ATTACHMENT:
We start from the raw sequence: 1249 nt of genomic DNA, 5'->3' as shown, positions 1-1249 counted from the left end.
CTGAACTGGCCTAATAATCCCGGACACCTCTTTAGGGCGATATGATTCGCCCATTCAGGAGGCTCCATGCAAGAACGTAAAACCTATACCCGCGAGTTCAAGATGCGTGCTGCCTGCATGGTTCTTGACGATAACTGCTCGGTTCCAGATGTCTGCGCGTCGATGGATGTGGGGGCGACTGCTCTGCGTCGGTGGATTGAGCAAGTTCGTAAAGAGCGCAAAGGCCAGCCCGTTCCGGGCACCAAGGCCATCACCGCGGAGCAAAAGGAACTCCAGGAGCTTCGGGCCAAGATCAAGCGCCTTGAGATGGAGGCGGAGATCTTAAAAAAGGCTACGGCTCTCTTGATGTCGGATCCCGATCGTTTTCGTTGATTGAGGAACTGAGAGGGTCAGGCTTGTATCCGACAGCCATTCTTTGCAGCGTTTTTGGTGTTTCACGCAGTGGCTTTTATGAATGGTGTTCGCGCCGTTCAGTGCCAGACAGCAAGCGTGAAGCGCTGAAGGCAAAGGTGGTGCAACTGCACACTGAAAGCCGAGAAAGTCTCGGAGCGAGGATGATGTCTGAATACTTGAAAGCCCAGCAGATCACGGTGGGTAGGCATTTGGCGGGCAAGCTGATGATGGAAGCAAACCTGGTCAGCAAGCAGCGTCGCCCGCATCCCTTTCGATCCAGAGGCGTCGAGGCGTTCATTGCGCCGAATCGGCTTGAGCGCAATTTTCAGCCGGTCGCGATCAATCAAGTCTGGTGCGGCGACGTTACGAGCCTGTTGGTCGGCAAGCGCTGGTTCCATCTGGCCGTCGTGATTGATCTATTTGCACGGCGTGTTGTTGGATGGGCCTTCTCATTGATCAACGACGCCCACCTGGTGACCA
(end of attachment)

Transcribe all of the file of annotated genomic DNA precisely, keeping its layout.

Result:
We start from the raw sequence: 1249 nt of genomic DNA, 5'->3' as shown, positions 1-1249 counted from the left end.
CTGAACTGGCCTAATAATCCCGGACACCTCTTTAGGGCGATATGATTCGCCCATTCAGGAGGCTCCATGCAAGAACGTAAAACCTATACCCGCGAGTTCAAGATGCGTGCTGCCTGCATGGTTCTTGACGATAACTGCTCGGTTCCAGATGTCTGCGCGTCGATGGATGTGGGGGCGACTGCTCTGCGTCGGTGGATTGAGCAAGTTCGTAAAGAGCGCAAAGGCCAGCCCGTTCCGGGCACCAAGGCCATCACCGCGGAGCAAAAGGAACTCCAGGAGCTTCGGGCCAAGATCAAGCGCCTTGAGATGGAGGCGGAGATCTTAAAAAAGGCTACGGCTCTCTTGATGTCGGATCCCGATCGTTTTCGTTGATTGAGGAACTGAGAGGGTCAGGCTTGTATCCGACAGCCATTCTTTGCAGCGTTTTTGGTGTTTCACGCAGTGGCTTTTATGAATGGTGTTCGCGCCGTTCAGTGCCAGACAGCAAGCGTGAAGCGCTGAAGGCAAAGGTGGTGCAACTGCACACTGAAAGCCGAGAAAGTCTCGGAGCGAGGATGATGTCTGAATACTTGAAAGCCCAGCAGATCACGGTGGGTAGGCATTTGGCGGGCAAGCTGATGATGGAAGCAAACCTGGTCAGCAAGCAGCGTCGCCCGCATCCCTTTCGATCCAGAGGCGTCGAGGCGTTCATTGCGCCGAATCGGCTTGAGCGCAATTTTCAGCCGGTCGCGATCAATCAAGTCTGGTGCGGCGACGTTACGAGCCTGTTGGTCGGCAAGCGCTGGTTCCATCTGGCCGTCGTGATTGATCTATTTGCACGGCGTGTTGTTGGATGGGCCTTCTCATTGATCAACGACGCCCACCTGGTGACCA